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Journal of neuroimmunology

Copper-zinc superoxide dismutase-deficient mice show increased susceptibility to experimental autoimmune encephalomyelitis induced with myelin oligodendrocyte glycoprotein 35-55.


PMID 23294897

Abstract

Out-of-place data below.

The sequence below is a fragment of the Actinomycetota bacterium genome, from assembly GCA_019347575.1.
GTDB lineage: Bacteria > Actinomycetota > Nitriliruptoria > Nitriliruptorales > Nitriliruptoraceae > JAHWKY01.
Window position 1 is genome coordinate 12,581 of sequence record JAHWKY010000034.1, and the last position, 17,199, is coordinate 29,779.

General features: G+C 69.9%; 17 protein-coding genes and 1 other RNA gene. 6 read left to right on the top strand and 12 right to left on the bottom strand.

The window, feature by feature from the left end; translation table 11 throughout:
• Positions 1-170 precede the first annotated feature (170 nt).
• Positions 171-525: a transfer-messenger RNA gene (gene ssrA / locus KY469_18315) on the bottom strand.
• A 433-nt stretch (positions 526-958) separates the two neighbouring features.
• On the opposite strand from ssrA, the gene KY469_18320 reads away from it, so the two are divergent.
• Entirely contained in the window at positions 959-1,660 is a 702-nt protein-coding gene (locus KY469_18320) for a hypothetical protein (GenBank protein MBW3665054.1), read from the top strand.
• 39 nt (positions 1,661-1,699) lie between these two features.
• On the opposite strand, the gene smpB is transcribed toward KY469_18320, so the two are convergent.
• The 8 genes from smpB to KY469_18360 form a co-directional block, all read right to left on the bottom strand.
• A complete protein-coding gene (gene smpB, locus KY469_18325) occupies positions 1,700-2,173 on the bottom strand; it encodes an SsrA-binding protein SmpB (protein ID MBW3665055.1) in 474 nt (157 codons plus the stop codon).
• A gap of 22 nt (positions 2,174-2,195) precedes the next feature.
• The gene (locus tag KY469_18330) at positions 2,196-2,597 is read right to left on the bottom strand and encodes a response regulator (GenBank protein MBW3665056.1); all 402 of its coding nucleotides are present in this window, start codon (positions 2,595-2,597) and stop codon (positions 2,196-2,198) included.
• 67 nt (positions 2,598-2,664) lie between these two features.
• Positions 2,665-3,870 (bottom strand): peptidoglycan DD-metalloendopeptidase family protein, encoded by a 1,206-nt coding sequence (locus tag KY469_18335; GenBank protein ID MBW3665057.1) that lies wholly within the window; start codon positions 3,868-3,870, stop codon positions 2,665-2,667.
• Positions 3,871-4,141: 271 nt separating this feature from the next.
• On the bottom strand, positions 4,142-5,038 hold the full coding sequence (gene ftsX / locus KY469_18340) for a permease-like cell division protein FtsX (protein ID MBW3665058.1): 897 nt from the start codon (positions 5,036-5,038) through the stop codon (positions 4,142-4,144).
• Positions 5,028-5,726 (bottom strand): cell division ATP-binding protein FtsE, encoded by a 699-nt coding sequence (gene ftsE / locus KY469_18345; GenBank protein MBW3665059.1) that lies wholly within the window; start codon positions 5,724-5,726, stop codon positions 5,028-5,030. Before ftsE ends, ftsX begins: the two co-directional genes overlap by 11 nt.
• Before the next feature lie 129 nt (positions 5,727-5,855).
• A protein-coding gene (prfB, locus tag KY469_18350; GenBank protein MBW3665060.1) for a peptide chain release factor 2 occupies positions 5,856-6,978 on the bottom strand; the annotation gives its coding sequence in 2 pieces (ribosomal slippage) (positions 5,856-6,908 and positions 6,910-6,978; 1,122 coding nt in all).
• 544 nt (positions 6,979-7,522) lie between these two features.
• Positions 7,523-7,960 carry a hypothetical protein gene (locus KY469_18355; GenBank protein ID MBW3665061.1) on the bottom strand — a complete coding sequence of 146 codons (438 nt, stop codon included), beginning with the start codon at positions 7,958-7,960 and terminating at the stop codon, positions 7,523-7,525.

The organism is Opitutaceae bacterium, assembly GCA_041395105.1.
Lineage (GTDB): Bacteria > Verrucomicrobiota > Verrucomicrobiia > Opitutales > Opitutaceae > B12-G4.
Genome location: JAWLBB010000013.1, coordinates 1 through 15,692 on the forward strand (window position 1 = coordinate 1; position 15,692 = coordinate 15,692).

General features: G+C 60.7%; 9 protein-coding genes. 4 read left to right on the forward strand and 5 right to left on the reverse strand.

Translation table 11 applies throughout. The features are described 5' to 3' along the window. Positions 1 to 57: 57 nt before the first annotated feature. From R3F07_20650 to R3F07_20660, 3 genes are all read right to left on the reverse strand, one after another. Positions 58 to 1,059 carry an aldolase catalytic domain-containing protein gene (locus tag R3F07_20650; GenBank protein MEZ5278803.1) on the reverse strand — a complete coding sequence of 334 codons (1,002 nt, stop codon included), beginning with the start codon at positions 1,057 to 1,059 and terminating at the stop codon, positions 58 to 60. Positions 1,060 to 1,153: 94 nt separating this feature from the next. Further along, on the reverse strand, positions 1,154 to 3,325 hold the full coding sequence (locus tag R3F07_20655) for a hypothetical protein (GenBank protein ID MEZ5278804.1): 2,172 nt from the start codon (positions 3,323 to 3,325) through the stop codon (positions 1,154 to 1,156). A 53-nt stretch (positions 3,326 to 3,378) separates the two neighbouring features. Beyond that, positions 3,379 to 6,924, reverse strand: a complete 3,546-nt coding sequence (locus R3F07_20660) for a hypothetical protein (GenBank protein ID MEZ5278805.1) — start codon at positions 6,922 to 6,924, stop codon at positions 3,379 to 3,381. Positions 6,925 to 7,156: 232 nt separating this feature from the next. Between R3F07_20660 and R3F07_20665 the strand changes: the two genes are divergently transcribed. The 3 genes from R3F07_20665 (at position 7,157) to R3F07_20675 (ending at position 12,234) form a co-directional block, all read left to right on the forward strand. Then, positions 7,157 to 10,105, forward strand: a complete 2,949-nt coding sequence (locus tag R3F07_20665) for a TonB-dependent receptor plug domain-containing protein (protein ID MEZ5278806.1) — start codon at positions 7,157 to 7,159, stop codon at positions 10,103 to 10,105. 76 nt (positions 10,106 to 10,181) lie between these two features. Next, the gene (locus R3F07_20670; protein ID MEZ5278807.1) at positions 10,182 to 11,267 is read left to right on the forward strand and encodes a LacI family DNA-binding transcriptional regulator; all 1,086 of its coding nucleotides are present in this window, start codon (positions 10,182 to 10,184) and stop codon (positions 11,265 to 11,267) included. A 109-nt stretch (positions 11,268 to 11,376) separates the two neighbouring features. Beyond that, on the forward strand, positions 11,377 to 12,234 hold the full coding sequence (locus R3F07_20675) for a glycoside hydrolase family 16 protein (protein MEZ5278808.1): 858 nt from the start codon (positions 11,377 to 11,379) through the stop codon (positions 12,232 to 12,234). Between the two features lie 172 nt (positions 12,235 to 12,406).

In this report, we have addressed the role of copper-zinc superoxide dismutase (SOD1) deficiency in the mediation of central nervous system autoimmunity. We demonstrate that SOD1-deficient C57Bl/6 mice develop more severe autoimmune encephalomyelitis induced with myelin oligodendrocyte glycoprotein (MOG) 35-55, compared with wild type mice. This alteration in the disease phenotype was not due to aberrant expansion of MOG-specific T cells nor their ability to produce inflammatory cytokines; rather lymphocytes generated in SOD1-deficient mice were more prone to spontaneous cell death when compared with their wild type littermate controls. The data point to a role for SOD1 in the maintenance of self-tolerance leading to the suppression of autoimmune responses.